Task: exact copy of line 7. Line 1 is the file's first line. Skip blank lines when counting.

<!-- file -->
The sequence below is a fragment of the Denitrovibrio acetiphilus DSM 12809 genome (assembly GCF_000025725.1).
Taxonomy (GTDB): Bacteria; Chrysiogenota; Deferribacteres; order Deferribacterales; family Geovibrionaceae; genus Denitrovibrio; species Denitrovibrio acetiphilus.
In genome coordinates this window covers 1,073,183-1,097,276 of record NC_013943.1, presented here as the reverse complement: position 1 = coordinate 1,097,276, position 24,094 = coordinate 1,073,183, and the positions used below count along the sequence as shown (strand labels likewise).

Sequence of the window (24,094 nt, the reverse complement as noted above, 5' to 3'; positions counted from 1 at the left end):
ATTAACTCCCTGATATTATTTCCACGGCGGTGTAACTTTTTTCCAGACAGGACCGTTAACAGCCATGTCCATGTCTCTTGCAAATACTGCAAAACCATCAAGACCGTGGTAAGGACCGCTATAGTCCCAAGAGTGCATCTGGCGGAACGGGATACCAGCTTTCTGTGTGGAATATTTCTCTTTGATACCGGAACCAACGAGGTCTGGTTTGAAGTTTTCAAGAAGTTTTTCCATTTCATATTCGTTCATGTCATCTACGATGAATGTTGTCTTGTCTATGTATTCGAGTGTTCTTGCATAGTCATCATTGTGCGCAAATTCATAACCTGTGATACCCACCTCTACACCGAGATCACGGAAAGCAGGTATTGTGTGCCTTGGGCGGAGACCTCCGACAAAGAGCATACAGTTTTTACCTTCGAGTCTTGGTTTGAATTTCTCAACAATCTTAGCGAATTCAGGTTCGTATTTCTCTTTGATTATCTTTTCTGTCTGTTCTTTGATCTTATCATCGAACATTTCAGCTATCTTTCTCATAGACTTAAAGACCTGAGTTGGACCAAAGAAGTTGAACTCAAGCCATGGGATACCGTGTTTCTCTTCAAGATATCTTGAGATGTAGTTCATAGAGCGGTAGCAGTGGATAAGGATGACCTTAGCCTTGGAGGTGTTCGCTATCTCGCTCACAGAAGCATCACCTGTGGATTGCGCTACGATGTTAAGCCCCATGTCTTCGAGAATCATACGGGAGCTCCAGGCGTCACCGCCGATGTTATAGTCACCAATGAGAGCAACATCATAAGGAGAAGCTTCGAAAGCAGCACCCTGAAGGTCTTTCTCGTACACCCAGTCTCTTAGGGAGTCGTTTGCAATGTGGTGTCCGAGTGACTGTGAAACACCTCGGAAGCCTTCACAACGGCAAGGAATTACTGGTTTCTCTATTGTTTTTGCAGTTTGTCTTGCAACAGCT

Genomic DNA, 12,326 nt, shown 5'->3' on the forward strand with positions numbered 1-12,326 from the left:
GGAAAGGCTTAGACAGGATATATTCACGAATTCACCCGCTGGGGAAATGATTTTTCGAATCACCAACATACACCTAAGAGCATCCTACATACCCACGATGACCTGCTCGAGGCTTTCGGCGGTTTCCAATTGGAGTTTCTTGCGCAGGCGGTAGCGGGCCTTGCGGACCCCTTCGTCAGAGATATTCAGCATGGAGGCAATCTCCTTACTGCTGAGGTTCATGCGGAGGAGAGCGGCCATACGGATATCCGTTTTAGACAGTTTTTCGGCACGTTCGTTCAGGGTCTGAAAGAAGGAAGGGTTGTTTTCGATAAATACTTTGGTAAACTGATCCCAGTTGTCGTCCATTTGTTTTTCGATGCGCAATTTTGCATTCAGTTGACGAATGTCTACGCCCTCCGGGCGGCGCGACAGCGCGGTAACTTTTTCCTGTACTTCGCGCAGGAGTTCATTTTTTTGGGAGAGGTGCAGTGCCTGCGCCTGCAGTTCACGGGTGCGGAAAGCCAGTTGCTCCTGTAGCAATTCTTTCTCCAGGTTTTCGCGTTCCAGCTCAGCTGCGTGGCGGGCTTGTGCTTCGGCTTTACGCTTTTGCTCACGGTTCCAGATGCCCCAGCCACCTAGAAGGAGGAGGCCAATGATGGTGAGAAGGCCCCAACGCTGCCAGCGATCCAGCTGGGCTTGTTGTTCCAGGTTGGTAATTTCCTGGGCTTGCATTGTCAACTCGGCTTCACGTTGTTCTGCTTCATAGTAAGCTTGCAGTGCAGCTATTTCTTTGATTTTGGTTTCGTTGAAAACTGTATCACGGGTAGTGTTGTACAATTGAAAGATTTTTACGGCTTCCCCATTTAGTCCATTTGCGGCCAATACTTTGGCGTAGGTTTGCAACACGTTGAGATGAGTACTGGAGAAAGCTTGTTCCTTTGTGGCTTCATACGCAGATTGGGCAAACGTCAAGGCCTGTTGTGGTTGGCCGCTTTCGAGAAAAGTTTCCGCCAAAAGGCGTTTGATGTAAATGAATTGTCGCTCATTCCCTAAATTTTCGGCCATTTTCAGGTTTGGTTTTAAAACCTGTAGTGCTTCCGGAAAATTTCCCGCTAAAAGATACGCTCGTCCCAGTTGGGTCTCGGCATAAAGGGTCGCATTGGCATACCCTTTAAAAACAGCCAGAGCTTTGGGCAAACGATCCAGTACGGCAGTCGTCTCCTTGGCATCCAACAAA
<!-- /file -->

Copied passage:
GGAAAGGCTTAGACAGGATATATTCACGAATTCACCCGCTGGGGAAATGATTTTTCGAATCACCAACATACACCTAAGAGCATCCTACATACCCACGATGACCTGCTCGAGGCTTTCGGCGGTTTCCAATTGGAGTTTCTTGCGCAGGCGGTAGCGGGCCTTGCGGACCCCTTCGTCAGAGATATTCAGCATGGAGGCAATCTCCTTACTGCTGAGGTTCATGCGGAGGAGAGCGGCCATACGGATATCCGTTTTAGACAGTTTTTCGGCACGTTCGTTCAGGGTCTGAAAGAAGGAAGGGTTGTTTTCGATAAATACTTTGGTAAACTGATCCCAGTTGTCGTCCATTTGTTTTTCGATGCGCAATTTTGCATTCAGTTGACGAATGTCTACGCCCTCCGGGCGGCGCGACAGCGCGGTAACTTTTTCCTGTACTTCGCGCAGGAGTTCATTTTTTTGGGAGAGGTGCAGTGCCTGCGCCTGCAGTTCACGGGTGCGGAAAGCCAGTTGCTCCTGTAGCAATTCTTTCTCCAGGTTTTCGCGTTCCAGCTCAGCTGCGTGGCGGGCTTGTGCTTCGGCTTTACGCTTTTGCTCACGGTTCCAGATGCCCCAGCCACCTAGAAGGAGGAGGCCAATGATGGTGAGAAGGCCCCAACGCTGCCAGCGATCCAGCTGGGCTTGTTGTTCCAGGTTGGTAATTTCCTGGGCTTGCATTGTCAACTCGGCTTCACGTTGTTCTGCTTCATAGTAAGCTTGCAGTGCAGCTATTTCTTTGATTTTGGTTTCGTTGAAAACTGTATCACGGGTAGTGTTGTACAATTGAAAGATTTTTACGGCTTCCCCATTTAGTCCATTTGCGGCCAATACTTTGGCGTAGGTTTGCAACACGTTGAGATGAGTACTGGAGAAAGCTTGTTCCTTTGTGGCTTCATACGCAGATTGGGCAAACGTCAAGGCCTGTTGTGGTTGGCCGCTTTCGAGAAAAGTTTCCGCCAAAAGGCGTTTGATGTAAATGAATTGTCGCTCATTCCCTAAATTTTCGGCCATTTTCAGGTTTGGTTTTAAAACCTGTAGTGCTTCCGGAAAATTTCCCGCTAAAAGATACGCTCGTCCCAGTTGGGTCTCGGCATAAAGGGTCGCATTGGCATACCCTTTAAAAACAGCCAGAGCTTTGGGCAAACGATCCAGTACGGCAGTCGTCTCCTTGGCATCCAACAAA